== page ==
Wednesday, April 29, 2015

sweetshrub in coffee mug

I could have fiddled with these stems forever to position them better, but, for today, this is the best I could do. This is snippets of sweetshrub harvested from the lower portions of larger branches, which I was harvesting for a workshop. The payoff in recording this (for me) is in 1) creating a record of when sweetshrub blooms, and 2) getting to smell the fragrance of the bark as I inadvertently abraded it. Websites say the name of the shrub comes from the fragrance of flowers, but, for the life of me,  I can find no fragrance in this shrub's mahogany-colored flowers--only in its bark.

Tuesday, April 28, 2015

Epimedium (Bishop's hat)

Because Kate and I are hosting an arranging workshop on Thursday, I've got buckets of colorful flowers in the shed, in the front hall, and in the basement. What landed in the windowsill today, though, was some Epimedium foliage that broke off from the plants as I was transplanting them. Tonight they seem way more satisfying than all those other colorful things.

ferns still alive!

Surprise, surprise, my fern fronds--lady fern and netted-chain fern--are still alive two days after picking them. And the two unfurling fiddleheads are not only alive but have unfurled further.

Sunday, April 26, 2015

experimenting with ferns

This is just an experiment to see how long these two fern fronds and unfurling fiddleheads hold up. I'm thinking about using them in "real" arrangements but fear they are too immature to last long. We'll see! For now, they look beautiful.

Friday, April 24, 2015

buttercups and daffodils

This small milk bottle is discolored, but it seemed right to hold these buttercups, daffodils, and grasses. The daffodils are tiny (multiple blooms under 1inch in diameter on slender, wild-onion-like stems). They are actually a variety of Narcissus jonquilla (source of the name jonquil). Oh, and there's one heuchera leaf in this.

Tuesday, April 14, 2015

clusiana tulips

Love these little wild tulips, and I think they have finally begun to naturalize in my yard. Combined them here with a fan of daylily foliage, which is almost as much a time marker as the forsythia in the background.  There's also a little frog on the vase, which is perfect for today--rainy, rainy!

Sunday, April 12, 2015

wild violets

Wild violets in a plastic pot. What could be simpler? Dug these up, roots and all, today for a display I'll be using Tuesday. The pot holds both the common blue violets (Viola sororia) and the variety some southerners call the Confederate violet, which is blue and white but some folks must have seen as blue and grey (the color of Confederate uniforms).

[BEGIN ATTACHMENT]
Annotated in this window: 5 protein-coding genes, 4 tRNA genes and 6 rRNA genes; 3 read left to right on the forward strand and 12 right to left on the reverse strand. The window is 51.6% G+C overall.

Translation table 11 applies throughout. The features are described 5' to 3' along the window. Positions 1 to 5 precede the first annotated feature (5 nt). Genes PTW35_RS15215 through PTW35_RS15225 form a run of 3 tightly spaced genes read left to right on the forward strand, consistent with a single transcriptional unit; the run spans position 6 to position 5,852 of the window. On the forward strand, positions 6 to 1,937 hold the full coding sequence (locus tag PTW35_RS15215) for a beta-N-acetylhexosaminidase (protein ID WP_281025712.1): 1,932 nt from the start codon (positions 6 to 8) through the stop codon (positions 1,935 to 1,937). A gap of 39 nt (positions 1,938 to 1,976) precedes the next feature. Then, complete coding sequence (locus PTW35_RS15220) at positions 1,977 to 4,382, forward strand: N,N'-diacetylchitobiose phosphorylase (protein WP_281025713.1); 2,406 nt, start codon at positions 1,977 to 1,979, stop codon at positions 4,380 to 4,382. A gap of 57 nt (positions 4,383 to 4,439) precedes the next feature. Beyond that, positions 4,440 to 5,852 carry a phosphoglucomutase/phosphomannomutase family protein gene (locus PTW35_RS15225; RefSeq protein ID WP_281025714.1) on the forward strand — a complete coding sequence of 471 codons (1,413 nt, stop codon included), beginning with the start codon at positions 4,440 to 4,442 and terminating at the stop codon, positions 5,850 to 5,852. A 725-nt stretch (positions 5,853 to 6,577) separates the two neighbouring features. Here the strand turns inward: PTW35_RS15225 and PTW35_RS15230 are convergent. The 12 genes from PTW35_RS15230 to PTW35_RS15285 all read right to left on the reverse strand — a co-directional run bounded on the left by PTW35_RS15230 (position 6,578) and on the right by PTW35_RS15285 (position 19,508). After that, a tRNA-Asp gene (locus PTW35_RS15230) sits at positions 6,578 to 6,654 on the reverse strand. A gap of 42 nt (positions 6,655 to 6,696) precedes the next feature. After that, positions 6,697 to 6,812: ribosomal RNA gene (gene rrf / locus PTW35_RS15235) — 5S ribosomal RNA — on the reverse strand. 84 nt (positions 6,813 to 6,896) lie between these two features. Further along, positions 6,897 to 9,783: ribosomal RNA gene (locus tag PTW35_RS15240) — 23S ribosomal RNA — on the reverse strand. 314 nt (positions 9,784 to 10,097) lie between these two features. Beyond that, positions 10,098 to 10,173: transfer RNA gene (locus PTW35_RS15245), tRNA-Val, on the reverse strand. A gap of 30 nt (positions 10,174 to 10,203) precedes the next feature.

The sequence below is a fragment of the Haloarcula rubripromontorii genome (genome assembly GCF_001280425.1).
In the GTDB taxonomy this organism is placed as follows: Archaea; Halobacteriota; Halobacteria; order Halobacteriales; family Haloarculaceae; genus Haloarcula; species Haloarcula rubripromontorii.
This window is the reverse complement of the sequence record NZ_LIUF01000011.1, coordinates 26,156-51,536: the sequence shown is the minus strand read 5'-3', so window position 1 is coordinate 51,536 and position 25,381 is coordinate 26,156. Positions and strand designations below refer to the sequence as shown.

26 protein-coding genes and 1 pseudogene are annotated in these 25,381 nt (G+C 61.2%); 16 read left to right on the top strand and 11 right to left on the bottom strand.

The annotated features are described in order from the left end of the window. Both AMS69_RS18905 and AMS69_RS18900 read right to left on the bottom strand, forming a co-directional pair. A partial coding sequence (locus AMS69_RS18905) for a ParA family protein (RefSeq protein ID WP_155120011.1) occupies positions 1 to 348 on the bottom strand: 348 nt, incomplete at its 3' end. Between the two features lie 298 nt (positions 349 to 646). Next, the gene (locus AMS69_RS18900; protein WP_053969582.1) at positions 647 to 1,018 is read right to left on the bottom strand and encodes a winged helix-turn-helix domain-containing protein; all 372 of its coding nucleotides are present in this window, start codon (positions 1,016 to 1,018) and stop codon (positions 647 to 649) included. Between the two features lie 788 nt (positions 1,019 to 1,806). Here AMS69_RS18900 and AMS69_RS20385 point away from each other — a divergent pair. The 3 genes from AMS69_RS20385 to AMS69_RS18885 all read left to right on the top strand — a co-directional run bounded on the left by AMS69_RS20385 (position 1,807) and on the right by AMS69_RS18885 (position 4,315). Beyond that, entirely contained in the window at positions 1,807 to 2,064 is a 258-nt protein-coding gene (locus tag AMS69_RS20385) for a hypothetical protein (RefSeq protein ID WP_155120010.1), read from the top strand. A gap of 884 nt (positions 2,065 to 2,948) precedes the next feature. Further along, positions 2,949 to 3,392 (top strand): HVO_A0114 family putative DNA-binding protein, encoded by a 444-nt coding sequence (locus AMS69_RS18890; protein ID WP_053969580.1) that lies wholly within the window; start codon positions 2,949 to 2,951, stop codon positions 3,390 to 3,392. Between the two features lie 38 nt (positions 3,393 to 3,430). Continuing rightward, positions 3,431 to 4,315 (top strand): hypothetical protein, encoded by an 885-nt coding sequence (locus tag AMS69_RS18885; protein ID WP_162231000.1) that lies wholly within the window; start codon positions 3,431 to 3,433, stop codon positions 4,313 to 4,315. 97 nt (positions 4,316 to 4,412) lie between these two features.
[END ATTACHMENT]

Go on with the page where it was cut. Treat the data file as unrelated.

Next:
Friday, April 10, 2015


Oh, my, what a terrible photo of a beautiful thing! Spent a couple of days in a cabin along the Bullpasture River in Highland County, Virginia, where all the early spring wildflowers were gorgeous. Trillium, bloodroot, spring beauty, hepatica, coltsfoot, Dutchman's breeches, etc. in bloom, as well as snakeroot, moose maple, etc. "coming on in promise."  The cabin was wonderfully spartan, the weather perfect, but I was sort of stymied for a moment when the little bottle I might have used to hold the bloodroot flower I had picked (with permission)  had a tiny stopper in it! I propped this bloodroot flower up beside it just long enough to photograph it.  Dye from the bloodroot stems is still staining my fingers. Wishing  I had 1) taken the time to take a better photo and 2) still had the sound of the Bullpasture singing in my ears.

Monday, April 6, 2015

more daffodils

More of the same daffodil, with more hellebore foliage. As you can see, spring has finally sprung, because the forsythia is blooming (in the background).

Thursday, April 2, 2015

two flowers, two minutes

The urgency--to plant, to weed--sets in. The urgency I feel in spring is the only thing I don't entirely like about this season. Somehow, I know that the cabbage seedlings I was pressing to plant today might have just as well been planted two weeks later. But TODAY I felt the necessity to plant them. And the process (minus covering them with Remay to protect them from the wind) was fun. Anyway: I gardened most of the day today and had little time for arranging. Here are two daffodils added to a vase full of green hellebore flowers that must have been a month old.